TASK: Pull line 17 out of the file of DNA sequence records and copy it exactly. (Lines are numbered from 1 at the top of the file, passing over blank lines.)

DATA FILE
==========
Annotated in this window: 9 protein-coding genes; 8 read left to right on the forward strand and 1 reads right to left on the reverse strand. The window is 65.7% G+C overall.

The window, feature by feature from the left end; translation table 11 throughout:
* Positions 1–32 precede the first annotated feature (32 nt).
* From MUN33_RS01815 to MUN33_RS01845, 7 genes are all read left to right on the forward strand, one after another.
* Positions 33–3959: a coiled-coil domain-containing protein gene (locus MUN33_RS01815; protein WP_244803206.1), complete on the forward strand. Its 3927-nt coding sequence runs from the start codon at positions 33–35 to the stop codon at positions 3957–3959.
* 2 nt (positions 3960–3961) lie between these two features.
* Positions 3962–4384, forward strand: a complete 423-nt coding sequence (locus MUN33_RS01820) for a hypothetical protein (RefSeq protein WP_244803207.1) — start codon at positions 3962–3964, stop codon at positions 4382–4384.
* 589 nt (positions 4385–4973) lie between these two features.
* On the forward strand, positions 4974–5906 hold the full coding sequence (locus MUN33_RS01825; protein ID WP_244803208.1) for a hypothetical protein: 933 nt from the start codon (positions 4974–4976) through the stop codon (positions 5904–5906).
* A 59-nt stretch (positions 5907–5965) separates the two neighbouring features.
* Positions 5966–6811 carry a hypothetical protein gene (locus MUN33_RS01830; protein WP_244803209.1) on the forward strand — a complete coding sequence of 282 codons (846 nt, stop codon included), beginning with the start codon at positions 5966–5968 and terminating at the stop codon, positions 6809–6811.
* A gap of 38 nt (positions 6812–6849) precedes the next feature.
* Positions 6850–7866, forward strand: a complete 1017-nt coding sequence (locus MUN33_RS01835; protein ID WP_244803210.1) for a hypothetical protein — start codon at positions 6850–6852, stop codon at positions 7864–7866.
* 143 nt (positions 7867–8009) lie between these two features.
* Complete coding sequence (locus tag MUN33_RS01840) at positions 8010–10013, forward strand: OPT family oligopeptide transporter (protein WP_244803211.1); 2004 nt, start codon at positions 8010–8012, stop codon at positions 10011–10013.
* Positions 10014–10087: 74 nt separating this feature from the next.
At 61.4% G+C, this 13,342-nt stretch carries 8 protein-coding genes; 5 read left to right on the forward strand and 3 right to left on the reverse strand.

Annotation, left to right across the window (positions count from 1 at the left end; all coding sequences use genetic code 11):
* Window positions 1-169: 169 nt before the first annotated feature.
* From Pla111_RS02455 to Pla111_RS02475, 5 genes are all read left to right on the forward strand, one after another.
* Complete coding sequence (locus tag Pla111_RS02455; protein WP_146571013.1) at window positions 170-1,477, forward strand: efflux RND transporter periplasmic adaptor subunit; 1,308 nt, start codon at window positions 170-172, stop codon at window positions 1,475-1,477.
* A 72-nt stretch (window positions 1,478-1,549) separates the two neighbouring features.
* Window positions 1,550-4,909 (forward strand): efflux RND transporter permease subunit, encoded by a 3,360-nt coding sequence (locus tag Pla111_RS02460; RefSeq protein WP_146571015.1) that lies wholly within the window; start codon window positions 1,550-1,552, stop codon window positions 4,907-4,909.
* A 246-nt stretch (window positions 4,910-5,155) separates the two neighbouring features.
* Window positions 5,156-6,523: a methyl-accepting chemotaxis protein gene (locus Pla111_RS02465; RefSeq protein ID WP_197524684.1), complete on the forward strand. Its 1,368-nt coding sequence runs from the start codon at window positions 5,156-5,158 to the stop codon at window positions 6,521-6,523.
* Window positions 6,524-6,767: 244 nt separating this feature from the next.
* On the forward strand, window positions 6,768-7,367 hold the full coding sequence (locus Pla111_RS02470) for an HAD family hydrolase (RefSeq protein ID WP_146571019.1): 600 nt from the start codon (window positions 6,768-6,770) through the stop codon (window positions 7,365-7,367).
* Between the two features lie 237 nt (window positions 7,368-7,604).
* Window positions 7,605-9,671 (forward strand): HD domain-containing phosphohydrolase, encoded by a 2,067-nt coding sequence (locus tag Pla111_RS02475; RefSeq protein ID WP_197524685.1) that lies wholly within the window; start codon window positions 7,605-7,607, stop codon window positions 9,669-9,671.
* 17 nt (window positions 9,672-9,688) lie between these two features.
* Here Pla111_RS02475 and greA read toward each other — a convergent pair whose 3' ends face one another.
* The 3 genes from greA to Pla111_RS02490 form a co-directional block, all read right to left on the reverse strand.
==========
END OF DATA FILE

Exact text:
At 61.4% G+C, this 13,342-nt stretch carries 8 protein-coding genes; 5 read left to right on the forward strand and 3 right to left on the reverse strand.